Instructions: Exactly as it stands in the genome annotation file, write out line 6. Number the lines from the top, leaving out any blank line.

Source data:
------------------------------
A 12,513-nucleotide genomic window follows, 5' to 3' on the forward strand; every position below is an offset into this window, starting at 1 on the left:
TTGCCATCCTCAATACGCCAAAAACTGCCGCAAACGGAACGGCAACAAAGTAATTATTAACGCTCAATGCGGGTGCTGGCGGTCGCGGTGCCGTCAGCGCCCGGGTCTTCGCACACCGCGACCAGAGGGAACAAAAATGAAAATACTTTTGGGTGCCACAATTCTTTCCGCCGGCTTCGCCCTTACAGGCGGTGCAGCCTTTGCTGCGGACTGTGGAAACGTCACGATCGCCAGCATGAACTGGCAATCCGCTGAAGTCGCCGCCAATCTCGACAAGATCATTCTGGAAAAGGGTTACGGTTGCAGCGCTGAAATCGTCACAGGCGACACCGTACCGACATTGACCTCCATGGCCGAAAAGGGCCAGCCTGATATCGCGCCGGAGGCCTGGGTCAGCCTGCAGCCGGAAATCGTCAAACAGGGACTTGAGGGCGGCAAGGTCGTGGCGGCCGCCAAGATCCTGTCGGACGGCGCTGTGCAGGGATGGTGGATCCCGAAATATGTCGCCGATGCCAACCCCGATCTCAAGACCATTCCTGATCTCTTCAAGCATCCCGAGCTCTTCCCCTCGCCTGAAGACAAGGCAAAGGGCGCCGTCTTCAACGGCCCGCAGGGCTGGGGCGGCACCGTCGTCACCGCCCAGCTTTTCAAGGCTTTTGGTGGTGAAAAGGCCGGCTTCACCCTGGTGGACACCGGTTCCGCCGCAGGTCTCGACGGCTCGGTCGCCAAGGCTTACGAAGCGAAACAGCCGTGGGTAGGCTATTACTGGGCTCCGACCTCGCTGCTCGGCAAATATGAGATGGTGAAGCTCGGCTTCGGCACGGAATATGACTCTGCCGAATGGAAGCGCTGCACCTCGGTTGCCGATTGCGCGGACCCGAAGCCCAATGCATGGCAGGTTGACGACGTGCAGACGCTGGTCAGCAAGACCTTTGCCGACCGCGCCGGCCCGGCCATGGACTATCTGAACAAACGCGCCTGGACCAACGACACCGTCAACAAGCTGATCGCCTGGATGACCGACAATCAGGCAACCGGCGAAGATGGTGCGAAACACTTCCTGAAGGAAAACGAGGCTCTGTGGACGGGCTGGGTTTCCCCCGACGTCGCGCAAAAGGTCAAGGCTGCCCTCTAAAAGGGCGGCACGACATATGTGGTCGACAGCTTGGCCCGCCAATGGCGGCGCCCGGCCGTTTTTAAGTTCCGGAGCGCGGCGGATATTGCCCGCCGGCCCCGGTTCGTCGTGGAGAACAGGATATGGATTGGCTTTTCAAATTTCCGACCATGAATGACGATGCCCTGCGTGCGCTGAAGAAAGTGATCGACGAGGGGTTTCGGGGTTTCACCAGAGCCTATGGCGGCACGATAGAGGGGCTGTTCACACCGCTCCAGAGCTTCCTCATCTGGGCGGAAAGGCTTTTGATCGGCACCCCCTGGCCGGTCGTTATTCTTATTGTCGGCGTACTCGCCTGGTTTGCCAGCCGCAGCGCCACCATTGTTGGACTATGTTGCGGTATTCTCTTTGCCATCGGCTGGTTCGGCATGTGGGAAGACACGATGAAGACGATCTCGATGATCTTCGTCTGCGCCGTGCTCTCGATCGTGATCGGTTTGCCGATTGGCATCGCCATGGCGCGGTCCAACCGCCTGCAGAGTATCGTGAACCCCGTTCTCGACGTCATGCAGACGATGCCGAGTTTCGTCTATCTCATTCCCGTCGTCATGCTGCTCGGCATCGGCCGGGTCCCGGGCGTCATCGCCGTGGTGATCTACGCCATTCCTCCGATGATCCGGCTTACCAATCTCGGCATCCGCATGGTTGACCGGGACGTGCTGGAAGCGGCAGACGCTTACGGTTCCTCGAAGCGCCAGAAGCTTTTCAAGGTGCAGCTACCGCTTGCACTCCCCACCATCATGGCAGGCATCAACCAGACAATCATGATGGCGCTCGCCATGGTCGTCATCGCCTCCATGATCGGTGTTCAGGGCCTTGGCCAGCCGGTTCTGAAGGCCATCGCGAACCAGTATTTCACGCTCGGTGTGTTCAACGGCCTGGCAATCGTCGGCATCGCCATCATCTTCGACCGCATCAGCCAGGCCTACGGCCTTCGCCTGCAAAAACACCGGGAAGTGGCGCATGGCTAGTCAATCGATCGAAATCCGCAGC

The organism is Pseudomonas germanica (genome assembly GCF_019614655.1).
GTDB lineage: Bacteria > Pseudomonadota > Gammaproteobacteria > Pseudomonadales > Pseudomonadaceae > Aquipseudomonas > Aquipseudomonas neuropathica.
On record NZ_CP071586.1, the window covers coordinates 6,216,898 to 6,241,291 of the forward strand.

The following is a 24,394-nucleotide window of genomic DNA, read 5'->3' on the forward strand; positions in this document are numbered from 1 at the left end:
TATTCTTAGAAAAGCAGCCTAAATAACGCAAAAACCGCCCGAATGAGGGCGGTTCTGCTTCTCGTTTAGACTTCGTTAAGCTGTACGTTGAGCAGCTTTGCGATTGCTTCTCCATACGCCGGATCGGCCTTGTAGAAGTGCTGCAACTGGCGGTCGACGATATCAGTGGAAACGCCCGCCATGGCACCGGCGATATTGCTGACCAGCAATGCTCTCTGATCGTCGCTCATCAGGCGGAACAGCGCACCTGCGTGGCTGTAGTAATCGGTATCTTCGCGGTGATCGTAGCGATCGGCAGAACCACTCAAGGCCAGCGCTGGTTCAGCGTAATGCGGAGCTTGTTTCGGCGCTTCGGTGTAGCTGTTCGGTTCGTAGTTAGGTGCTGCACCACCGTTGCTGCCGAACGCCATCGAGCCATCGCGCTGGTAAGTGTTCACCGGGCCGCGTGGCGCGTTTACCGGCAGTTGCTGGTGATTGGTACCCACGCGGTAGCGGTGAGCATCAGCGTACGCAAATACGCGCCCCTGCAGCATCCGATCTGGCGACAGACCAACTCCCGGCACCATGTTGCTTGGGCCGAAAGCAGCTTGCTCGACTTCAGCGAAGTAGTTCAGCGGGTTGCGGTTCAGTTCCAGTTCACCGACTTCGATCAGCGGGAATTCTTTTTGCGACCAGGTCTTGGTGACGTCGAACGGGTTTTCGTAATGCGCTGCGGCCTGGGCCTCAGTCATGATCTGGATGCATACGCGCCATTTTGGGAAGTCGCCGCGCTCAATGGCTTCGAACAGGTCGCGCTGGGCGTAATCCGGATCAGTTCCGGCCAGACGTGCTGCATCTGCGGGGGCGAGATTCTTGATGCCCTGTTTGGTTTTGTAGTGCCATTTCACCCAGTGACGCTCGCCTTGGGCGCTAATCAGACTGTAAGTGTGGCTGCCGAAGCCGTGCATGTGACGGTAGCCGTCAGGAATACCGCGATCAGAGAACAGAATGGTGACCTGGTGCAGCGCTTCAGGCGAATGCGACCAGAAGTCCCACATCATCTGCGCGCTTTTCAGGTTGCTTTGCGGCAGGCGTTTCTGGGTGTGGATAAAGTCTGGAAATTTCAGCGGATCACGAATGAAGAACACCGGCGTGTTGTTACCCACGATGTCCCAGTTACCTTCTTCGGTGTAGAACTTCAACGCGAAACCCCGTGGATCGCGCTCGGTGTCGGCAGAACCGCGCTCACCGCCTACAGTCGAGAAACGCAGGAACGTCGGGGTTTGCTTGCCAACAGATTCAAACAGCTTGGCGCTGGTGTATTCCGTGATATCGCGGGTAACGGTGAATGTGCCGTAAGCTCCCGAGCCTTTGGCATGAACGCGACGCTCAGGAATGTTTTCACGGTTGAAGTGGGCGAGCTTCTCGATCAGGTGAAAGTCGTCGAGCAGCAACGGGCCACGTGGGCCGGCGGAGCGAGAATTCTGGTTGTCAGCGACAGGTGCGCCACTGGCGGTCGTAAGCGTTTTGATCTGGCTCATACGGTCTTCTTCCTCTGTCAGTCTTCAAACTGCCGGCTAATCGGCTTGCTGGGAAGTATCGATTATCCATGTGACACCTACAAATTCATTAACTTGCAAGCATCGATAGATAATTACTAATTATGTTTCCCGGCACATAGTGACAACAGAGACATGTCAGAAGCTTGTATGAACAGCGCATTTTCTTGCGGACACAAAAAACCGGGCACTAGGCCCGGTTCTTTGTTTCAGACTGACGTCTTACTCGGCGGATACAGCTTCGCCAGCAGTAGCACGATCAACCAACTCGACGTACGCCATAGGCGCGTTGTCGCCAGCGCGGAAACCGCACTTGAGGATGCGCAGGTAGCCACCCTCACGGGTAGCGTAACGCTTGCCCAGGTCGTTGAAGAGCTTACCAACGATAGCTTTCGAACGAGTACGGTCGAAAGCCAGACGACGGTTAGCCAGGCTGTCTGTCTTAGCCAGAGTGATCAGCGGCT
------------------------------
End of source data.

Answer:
The following is a 24,394-nucleotide window of genomic DNA, read 5'->3' on the forward strand; positions in this document are numbered from 1 at the left end: